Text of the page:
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Man charged in connection with hit-and-run that killed cyclist

Preston Dorris is accused of fleeing the scene after striking and killing cyclist Chuck Vogel on the 4th of July.

DOUGLAS COUNTY, Colo. — The man who was arrested in Nebraska nearly two weeks after a hit-and-run crash that killed a cyclist in Douglas County appeared in court Monday where he was charged with one count of leaving of an accident involving death.

Preston James Dorris, 36, was taken into custody in Scottsbluff, Nebraska on July 16 on two separate warrants-- one in relation to the hit-and-run, and one for a previous robbery charge, according to District Attorney George Brauchler. 

He remains in custody on a $250,000 bond and is due back in court on Thursday.

He's accused of striking and killing cyclist Edward "Chuck" Vogel around 6:25 a.m. on July 4 on Pine and Centennial drives in Parker.

Credit: Vogel family
Chuck Vogel

Vogel, who was about to become a grandfather, was taken to Parker Adventist Hospital where he died a short time later.

"No amount of punishment can ever bring our husband/father back, however we are dedicated to making the roads safer for all cyclists by punishing drivers like this in such a way that everyone who operates a motor vehicle will take note, and use caution when driving around cyclists," Vogel's family said in a statement last week.   

Dorris was extradited to Colorado and remains in custody at the Douglas County Sheriff's Office. He faces the following charges:

  • Failure to remain at scene/give information and/or aid after accident involving death
  • Vehicular homicide
  • Robbery
  • First-degree aggravated motor vehicle theft
  • Failed to notify police of an accident
Credit: Douglas County Sheriff's Office
Preston Dorris

Investigators found the vehicle involved in the hit-and-run abandoned in an apartment complex not far from the crash scene. There was a partially empty bottle of vodka found in the car's center console, an arrest affidavit in the case says.

According to the affidavit, the Kia Spectra was registered to the grandmother of Dorris' girlfriend. 

On the night before the crash, the affidavit says Dorris' girlfriend was driving the vehicle and dropped him off at a pub on Park Meadows Drive in Lone Tree while she met up with a dealer to purchase drugs. The deal went bad and the affidavit says she met back up with Dorris but did not have the car.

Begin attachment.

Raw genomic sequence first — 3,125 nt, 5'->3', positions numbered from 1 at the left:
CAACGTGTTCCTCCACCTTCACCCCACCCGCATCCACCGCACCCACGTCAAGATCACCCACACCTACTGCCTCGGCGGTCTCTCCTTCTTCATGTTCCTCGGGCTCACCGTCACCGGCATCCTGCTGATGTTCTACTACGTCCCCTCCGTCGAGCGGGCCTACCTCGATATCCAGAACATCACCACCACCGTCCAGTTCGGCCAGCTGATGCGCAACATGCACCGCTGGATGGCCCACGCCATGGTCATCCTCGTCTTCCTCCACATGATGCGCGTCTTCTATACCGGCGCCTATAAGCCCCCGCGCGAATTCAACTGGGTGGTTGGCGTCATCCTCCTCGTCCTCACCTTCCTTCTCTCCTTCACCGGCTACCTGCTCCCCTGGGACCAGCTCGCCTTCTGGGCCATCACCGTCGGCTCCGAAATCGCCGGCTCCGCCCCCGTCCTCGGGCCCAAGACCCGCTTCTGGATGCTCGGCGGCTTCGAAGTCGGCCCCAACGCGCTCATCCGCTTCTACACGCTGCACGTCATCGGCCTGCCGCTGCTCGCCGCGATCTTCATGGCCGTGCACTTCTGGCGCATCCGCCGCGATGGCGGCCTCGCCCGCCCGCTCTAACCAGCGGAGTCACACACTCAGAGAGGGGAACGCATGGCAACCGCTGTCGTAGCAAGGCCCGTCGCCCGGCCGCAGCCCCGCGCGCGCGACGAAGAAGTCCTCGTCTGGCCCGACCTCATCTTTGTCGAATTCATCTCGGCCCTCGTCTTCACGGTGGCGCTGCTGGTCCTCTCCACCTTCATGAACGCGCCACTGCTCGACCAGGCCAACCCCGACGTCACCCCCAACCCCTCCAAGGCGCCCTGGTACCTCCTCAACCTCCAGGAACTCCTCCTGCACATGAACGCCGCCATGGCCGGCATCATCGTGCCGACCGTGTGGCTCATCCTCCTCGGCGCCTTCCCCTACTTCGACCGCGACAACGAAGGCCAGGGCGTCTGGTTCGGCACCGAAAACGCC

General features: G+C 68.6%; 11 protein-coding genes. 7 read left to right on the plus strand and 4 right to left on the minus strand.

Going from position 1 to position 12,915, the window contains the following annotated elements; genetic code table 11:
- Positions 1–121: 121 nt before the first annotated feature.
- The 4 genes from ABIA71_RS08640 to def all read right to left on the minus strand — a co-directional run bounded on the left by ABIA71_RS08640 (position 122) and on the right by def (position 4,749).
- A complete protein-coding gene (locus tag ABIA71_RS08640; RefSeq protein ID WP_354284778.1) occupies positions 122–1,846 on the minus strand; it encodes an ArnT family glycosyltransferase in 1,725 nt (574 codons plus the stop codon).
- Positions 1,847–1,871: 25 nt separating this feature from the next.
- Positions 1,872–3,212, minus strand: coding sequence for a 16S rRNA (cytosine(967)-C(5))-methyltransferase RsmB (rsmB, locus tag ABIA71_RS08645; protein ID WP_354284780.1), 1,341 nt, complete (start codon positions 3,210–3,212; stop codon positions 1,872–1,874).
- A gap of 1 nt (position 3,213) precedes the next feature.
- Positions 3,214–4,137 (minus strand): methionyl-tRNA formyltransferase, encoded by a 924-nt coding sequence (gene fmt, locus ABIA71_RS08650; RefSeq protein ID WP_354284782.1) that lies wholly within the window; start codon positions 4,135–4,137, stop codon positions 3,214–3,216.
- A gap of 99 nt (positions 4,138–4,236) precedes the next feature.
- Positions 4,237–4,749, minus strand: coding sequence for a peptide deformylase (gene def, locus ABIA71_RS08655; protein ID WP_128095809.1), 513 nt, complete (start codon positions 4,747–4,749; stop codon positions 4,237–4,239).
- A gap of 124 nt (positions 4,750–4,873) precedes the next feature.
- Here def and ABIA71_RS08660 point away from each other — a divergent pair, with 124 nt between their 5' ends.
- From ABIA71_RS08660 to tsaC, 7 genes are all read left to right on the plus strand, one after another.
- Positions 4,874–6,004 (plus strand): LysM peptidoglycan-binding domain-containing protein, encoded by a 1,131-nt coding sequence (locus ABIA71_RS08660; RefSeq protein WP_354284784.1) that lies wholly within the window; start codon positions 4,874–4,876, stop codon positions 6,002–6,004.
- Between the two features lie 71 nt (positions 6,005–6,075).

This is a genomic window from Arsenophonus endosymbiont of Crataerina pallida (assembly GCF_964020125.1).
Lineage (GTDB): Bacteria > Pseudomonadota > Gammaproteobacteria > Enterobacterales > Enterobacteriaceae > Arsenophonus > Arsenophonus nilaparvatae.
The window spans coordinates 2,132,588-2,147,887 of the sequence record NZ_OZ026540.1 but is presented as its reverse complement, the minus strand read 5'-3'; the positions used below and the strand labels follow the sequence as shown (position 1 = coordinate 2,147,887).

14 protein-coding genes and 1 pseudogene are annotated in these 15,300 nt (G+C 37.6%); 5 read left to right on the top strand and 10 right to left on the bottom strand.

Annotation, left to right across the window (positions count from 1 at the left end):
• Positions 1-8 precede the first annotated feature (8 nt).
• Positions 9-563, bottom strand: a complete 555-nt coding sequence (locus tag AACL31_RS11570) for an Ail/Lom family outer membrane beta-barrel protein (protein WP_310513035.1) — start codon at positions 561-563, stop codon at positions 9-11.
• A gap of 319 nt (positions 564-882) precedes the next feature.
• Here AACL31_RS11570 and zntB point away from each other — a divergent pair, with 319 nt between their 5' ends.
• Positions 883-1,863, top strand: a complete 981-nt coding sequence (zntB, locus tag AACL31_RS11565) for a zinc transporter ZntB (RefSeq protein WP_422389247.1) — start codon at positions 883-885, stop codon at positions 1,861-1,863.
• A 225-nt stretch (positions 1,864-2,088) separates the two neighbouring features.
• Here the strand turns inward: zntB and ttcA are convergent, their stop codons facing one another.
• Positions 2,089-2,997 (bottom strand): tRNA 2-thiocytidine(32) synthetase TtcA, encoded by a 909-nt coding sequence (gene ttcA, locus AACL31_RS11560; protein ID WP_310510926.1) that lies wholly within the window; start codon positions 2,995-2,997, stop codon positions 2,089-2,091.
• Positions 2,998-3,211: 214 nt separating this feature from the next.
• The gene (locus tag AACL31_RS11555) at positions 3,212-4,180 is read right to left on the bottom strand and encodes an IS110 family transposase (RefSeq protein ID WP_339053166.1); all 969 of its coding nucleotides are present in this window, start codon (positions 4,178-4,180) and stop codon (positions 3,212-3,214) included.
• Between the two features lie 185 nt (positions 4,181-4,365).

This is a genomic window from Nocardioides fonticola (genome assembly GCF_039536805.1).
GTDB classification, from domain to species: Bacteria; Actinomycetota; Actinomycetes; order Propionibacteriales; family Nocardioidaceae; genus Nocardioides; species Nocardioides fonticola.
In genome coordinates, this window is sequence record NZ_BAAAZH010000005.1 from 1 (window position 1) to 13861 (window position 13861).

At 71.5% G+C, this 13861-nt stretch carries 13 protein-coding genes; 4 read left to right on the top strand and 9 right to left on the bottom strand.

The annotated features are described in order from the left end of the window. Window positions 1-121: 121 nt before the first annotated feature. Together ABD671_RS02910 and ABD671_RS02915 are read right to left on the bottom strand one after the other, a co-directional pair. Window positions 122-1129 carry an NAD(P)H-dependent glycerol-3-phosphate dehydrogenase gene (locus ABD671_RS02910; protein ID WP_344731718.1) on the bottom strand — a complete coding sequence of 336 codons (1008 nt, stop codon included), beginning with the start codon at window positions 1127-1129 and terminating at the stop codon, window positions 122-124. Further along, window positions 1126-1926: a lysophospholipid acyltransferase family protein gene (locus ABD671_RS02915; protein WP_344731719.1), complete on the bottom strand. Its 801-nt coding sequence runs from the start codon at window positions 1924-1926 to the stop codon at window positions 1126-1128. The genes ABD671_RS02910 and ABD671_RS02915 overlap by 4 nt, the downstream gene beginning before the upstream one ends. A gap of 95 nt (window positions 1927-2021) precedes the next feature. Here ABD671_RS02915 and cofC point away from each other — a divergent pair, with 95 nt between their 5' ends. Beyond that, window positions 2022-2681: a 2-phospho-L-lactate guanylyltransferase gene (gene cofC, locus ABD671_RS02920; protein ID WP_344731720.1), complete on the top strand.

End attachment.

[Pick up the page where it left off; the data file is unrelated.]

Dorris accused his girlfriend of stealing money from him, according to the affidavit, and the pair got into a fight. This ended with Dorris taking the woman's keys and phones and leaving around 2 a.m. on July 4.

This is when police believe Dorris stole the Kia Spectra and eventually hit Vogel. 

The affidavit also showed how investigators with Douglas County Sheriff's Office traced Dorris to Nebraska by first notifying Nebraska State Patrol they thought he might be there. Nebraska State Patrol "subsequently issued a bulletin through Nebraska Information Analysis Center advising law enforcement to attempt to locate" Dorris.

RELATED: Affidavit: Suspect in hit-and-run that killed cyclist stole car from girlfriend following fight over drugs

On July 6, Nebraska State Patrol stopped Dorris who was traveling with a different woman.

According to the affidavit, the woman told investigators Dorris admitted he was responsible for the hit-and-run telling her, "I killed somebody," and, "I hit him with the car and [expletive] took off."

The Vogel family released the following statement about the incident:

"We are so incredibly grateful to the sheriff's office, the detectives, and all law enforcement entities involved, for finding this man and bringing him in. This begins the long process of seeking justice through our criminal justice process, and our family wants to thank everyone for their work in bringing the man who killed our dad and husband, into custody.  

We also want to thank the DA's office and their victim advocates, for making our family's wishes priority in this case. We are glad we have strong DAs at the helm of this case, committed to pressing all applicable charges that can hopefully (eventually) bring some sense of adequate punishment and justice here.  

No amount of punishment can ever bring our husband/father back, however we are dedicated to making the roads safer for all cyclists by punishing drivers like this in such a way that everyone who operates a motor vehicle will take note, and use caution when driving around cyclists.  

Lastly, we appreciated the Judge imposing a large bail amount today, in an effort to try and keep this man from fleeing Colorado, and in an effort to try and keep him involved in the entire process as it unfolds.  

We would have liked to see a $1M bond or higher imposed, but we respect the Judge's decision. We know this is the beginning of this case, but our family is committed to being involved at every step, to see justice served for this heinous act - and to ensure this tragedy results in positive changes made for cycling statewide, while honoring Chuck."

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